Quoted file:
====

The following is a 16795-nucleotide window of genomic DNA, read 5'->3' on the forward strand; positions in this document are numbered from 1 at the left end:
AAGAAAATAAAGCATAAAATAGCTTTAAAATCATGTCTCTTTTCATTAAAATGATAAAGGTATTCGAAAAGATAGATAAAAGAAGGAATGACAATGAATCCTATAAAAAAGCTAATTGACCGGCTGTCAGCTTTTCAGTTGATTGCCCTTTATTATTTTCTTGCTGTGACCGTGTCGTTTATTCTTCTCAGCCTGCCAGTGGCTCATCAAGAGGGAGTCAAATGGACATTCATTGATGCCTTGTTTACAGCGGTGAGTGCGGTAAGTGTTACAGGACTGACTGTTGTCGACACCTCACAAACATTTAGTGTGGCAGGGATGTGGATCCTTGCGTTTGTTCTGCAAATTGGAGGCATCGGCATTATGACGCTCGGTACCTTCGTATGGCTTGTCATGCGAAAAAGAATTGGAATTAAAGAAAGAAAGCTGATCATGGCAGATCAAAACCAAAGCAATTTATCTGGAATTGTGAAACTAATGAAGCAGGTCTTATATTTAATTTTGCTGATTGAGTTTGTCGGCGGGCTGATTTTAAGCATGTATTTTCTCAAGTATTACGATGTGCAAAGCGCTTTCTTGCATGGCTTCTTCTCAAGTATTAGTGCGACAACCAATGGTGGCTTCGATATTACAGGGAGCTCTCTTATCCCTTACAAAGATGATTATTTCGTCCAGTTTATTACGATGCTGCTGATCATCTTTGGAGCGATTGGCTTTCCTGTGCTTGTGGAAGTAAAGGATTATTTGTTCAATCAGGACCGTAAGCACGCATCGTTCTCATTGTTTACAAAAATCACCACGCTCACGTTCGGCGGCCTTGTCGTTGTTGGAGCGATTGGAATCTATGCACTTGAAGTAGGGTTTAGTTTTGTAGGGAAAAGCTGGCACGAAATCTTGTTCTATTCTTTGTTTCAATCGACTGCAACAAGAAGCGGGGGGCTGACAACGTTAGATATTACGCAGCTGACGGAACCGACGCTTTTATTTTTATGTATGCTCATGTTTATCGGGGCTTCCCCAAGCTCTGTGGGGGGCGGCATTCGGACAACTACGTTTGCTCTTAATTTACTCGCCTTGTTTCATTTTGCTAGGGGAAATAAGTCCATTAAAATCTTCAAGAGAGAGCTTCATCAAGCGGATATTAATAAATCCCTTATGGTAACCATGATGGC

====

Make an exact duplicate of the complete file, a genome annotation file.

The following is a 16795-nucleotide window of genomic DNA, read 5'->3' on the forward strand; positions in this document are numbered from 1 at the left end:
AAGAAAATAAAGCATAAAATAGCTTTAAAATCATGTCTCTTTTCATTAAAATGATAAAGGTATTCGAAAAGATAGATAAAAGAAGGAATGACAATGAATCCTATAAAAAAGCTAATTGACCGGCTGTCAGCTTTTCAGTTGATTGCCCTTTATTATTTTCTTGCTGTGACCGTGTCGTTTATTCTTCTCAGCCTGCCAGTGGCTCATCAAGAGGGAGTCAAATGGACATTCATTGATGCCTTGTTTACAGCGGTGAGTGCGGTAAGTGTTACAGGACTGACTGTTGTCGACACCTCACAAACATTTAGTGTGGCAGGGATGTGGATCCTTGCGTTTGTTCTGCAAATTGGAGGCATCGGCATTATGACGCTCGGTACCTTCGTATGGCTTGTCATGCGAAAAAGAATTGGAATTAAAGAAAGAAAGCTGATCATGGCAGATCAAAACCAAAGCAATTTATCTGGAATTGTGAAACTAATGAAGCAGGTCTTATATTTAATTTTGCTGATTGAGTTTGTCGGCGGGCTGATTTTAAGCATGTATTTTCTCAAGTATTACGATGTGCAAAGCGCTTTCTTGCATGGCTTCTTCTCAAGTATTAGTGCGACAACCAATGGTGGCTTCGATATTACAGGGAGCTCTCTTATCCCTTACAAAGATGATTATTTCGTCCAGTTTATTACGATGCTGCTGATCATCTTTGGAGCGATTGGCTTTCCTGTGCTTGTGGAAGTAAAGGATTATTTGTTCAATCAGGACCGTAAGCACGCATCGTTCTCATTGTTTACAAAAATCACCACGCTCACGTTCGGCGGCCTTGTCGTTGTTGGAGCGATTGGAATCTATGCACTTGAAGTAGGGTTTAGTTTTGTAGGGAAAAGCTGGCACGAAATCTTGTTCTATTCTTTGTTTCAATCGACTGCAACAAGAAGCGGGGGGCTGACAACGTTAGATATTACGCAGCTGACGGAACCGACGCTTTTATTTTTATGTATGCTCATGTTTATCGGGGCTTCCCCAAGCTCTGTGGGGGGCGGCATTCGGACAACTACGTTTGCTCTTAATTTACTCGCCTTGTTTCATTTTGCTAGGGGAAATAAGTCCATTAAAATCTTCAAGAGAGAGCTTCATCAAGCGGATATTAATAAATCCCTTATGGTAACCATGATGGC